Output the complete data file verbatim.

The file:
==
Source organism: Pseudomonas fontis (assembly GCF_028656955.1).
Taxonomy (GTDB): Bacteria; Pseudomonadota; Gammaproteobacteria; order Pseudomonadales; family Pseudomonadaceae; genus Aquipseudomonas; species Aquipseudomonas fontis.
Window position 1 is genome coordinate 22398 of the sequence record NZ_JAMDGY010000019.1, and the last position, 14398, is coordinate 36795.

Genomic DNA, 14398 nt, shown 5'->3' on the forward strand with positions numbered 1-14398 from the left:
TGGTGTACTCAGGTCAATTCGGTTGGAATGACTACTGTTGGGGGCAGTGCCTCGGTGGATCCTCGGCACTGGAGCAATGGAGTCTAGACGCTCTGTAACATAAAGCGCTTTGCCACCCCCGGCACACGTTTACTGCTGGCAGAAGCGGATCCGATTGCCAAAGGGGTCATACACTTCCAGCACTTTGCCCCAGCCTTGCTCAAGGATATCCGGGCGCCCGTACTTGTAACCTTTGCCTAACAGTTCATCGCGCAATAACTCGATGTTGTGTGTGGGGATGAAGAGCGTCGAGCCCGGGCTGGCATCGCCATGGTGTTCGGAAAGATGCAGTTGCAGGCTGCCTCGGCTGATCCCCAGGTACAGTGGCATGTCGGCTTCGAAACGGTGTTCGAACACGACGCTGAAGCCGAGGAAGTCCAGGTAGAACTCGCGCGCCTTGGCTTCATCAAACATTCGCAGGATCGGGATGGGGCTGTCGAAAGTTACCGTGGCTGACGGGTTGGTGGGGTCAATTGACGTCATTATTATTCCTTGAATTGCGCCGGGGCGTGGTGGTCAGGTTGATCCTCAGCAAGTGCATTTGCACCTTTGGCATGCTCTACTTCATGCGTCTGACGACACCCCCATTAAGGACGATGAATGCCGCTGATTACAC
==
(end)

Source organism: Pseudomonas fontis (assembly GCF_028656955.1).
Taxonomy (GTDB): Bacteria; Pseudomonadota; Gammaproteobacteria; order Pseudomonadales; family Pseudomonadaceae; genus Aquipseudomonas; species Aquipseudomonas fontis.
Window position 1 is genome coordinate 22398 of the sequence record NZ_JAMDGY010000019.1, and the last position, 14398, is coordinate 36795.

Genomic DNA, 14398 nt, shown 5'->3' on the forward strand with positions numbered 1-14398 from the left:
TGGTGTACTCAGGTCAATTCGGTTGGAATGACTACTGTTGGGGGCAGTGCCTCGGTGGATCCTCGGCACTGGAGCAATGGAGTCTAGACGCTCTGTAACATAAAGCGCTTTGCCACCCCCGGCACACGTTTACTGCTGGCAGAAGCGGATCCGATTGCCAAAGGGGTCATACACTTCCAGCACTTTGCCCCAGCCTTGCTCAAGGATATCCGGGCGCCCGTACTTGTAACCTTTGCCTAACAGTTCATCGCGCAATAACTCGATGTTGTGTGTGGGGATGAAGAGCGTCGAGCCCGGGCTGGCATCGCCATGGTGTTCGGAAAGATGCAGTTGCAGGCTGCCTCGGCTGATCCCCAGGTACAGTGGCATGTCGGCTTCGAAACGGTGTTCGAACACGACGCTGAAGCCGAGGAAGTCCAGGTAGAACTCGCGCGCCTTGGCTTCATCAAACATTCGCAGGATCGGGATGGGGCTGTCGAAAGTTACCGTGGCTGACGGGTTGGTGGGGTCAATTGACGTCATTATTATTCCTTGAATTGCGCCGGGGCGTGGTGGTCAGGTTGATCCTCAGCAAGTGCATTTGCACCTTTGGCATGCTCTACTTCATGCGTCTGACGACACCCCCATTAAGGACGATGAATGCCGCTGATTACAC